Cod with bouillabaisse sauce

This is an outstanding cod fillet recipe which yields a wonderful taste of the sea with the addition of succulent squid and a flavourful fish stock. Stephen Crane's dish is served with a freshly-cooked cod loin and is perfect for a hearty, filling seafood supper. Prepare the squid earlier in the day, then dice and keep chilled until ready to use. The bouillabaise sauce includes vegetables such as courgette, onion and pepper, which are simmered with the fish bones.

First published in 2015
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Ingredients

Metric

Imperial

Seafood

Bouillabaisse sauce

To plate

Equipment

  • Muslin cloth

Method

1
For the bouillabaisse, start by cooking the leeks, onion, celery, ½ the courgette and ½ red pepper in a splash of olive oil until softened, for about 5-8 minutes. Then add the fish bones
2
When this has cooked for 10 minutes, add the tomato paste and cook for 2 minutes. Cover with water and the tomato juice, bring to boil and simmer for 20 minutes
3
Once simmered put the stock through a muslin cloth. Reduce the stock by half. Keep to one side or chill once cool, if using later
4
For the fennel, trim and cut into 4 equal wedges. Cook in boiling salted water for 3 minutes. Do the same for the remaining courgette and peppers
5
Clean and dice the squid into 1cm pieces. Heat the butter in a large frying pan, once foaming, add the squid and cook quickly for no longer than 2 minutes. Remove from the pan and set aside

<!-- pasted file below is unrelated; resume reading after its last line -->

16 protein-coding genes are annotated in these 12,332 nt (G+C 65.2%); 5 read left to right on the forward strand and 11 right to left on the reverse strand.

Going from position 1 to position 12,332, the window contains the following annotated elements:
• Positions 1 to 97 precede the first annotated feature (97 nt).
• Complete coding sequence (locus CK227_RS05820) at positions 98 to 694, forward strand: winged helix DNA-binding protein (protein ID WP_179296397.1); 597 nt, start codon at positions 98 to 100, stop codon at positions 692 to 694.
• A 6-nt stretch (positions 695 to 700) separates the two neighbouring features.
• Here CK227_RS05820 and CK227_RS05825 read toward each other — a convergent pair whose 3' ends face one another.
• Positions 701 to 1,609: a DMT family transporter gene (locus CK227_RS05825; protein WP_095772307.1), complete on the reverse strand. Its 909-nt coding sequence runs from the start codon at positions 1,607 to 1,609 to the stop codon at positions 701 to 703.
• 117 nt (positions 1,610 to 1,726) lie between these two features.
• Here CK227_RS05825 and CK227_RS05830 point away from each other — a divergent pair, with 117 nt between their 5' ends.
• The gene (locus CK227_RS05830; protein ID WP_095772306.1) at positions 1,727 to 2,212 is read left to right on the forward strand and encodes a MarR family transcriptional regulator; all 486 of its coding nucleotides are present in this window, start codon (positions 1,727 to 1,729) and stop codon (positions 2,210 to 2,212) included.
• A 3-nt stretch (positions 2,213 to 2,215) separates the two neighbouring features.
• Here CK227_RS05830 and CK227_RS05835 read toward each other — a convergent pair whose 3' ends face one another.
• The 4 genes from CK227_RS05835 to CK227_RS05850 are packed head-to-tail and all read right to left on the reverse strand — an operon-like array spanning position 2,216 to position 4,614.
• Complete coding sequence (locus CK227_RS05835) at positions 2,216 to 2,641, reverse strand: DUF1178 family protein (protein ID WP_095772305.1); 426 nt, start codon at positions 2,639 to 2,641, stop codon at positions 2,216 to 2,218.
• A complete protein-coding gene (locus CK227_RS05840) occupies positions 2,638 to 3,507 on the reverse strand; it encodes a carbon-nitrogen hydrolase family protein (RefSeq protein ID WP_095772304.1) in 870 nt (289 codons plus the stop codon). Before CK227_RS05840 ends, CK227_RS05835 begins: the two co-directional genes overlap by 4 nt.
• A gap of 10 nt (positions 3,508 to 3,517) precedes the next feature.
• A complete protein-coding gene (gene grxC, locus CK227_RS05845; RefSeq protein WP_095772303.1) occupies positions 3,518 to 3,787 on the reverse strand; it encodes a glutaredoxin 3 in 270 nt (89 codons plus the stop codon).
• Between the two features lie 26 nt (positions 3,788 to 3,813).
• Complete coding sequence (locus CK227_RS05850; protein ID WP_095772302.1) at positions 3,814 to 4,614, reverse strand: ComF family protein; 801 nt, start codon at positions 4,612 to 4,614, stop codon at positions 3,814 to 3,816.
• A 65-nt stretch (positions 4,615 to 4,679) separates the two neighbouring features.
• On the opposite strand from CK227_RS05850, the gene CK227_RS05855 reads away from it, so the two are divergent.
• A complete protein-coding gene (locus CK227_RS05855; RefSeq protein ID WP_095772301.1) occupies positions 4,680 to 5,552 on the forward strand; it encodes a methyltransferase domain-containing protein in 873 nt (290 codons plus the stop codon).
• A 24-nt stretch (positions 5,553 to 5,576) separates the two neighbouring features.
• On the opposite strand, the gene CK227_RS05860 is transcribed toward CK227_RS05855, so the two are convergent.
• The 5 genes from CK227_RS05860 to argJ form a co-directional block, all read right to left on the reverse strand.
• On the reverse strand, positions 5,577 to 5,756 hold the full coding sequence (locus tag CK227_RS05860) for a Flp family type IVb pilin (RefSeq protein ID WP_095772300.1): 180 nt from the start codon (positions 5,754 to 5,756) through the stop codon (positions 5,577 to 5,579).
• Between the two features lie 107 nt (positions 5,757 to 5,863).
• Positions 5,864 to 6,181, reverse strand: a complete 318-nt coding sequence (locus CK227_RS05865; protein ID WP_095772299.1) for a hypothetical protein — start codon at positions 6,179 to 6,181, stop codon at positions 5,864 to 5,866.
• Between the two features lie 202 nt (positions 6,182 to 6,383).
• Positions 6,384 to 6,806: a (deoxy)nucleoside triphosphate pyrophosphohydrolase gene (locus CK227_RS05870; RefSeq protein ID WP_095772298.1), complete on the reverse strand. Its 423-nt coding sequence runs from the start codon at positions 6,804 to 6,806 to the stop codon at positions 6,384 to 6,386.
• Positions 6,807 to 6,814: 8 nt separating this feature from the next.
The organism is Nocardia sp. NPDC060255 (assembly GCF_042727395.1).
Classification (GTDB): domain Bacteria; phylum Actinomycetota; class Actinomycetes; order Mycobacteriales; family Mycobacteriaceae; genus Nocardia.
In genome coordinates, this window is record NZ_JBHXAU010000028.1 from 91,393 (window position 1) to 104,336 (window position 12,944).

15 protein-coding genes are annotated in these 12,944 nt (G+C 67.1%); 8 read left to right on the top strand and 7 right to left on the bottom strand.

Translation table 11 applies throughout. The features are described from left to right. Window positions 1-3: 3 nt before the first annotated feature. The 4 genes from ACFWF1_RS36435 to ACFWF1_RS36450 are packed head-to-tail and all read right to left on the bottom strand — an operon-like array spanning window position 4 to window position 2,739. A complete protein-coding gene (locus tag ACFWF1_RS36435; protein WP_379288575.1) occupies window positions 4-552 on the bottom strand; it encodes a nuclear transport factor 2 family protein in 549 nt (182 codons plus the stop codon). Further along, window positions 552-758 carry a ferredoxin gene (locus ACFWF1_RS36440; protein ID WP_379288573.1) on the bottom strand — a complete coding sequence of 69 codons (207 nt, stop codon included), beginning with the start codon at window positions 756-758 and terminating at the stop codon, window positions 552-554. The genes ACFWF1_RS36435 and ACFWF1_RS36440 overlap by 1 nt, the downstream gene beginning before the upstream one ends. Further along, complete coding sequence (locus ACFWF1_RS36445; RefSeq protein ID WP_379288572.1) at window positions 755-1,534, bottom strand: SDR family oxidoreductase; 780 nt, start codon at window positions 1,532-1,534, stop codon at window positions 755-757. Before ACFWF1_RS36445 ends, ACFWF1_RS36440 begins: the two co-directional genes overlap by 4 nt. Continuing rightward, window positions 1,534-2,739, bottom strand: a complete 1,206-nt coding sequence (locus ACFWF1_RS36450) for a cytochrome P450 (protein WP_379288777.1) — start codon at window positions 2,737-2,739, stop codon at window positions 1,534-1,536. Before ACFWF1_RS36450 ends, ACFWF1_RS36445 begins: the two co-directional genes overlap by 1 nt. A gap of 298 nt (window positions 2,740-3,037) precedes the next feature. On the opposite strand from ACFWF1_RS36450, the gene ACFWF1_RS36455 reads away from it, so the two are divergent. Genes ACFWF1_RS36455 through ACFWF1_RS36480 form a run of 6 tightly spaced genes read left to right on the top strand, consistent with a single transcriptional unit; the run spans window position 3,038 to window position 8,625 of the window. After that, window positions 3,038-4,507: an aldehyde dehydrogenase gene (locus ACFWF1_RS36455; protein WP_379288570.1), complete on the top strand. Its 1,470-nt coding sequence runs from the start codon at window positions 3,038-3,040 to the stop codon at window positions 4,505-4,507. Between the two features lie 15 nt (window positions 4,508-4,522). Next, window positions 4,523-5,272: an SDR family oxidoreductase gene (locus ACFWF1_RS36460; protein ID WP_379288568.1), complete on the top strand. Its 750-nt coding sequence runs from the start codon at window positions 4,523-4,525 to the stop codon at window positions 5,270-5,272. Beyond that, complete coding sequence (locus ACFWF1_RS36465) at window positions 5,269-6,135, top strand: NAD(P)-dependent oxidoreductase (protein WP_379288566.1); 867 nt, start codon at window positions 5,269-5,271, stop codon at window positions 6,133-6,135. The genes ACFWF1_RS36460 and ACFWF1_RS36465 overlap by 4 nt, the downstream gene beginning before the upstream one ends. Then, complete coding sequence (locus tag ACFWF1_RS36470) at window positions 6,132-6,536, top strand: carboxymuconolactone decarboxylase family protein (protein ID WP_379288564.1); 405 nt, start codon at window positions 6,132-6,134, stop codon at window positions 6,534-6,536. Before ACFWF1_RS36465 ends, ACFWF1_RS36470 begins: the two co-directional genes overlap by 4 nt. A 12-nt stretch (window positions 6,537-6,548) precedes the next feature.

• 1 squid, prepared and diced
  • 2 knobs of butter, for frying
6
In the same pan, heat a little more butter and cook the cod for 2-3 minutes each side until firm, but still tender. Remove from the pan and keep in a warm place
7
To finish the bouillabaisse sauce, bring to the boil and add the butter and reduce to consistency, add the pepper, courgettes, squid and parsley
8
Finish by heating a small amount of vegetable oil in a frying pan, adding the fennel cut-side down to achieve a golden-brown colour. To serve, pour the bouillabaise sauce into a bowl, place the fish on top and finally lay a piece of fennel onto each fillet
  • vegetable oil
First published in 2015
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As head chef of the idyllic Ockenden Manor in the countryside of Sussex, chef Stephen Crane cooks refined, French-influenced food, and given his pedigree, that’s no great surprise.

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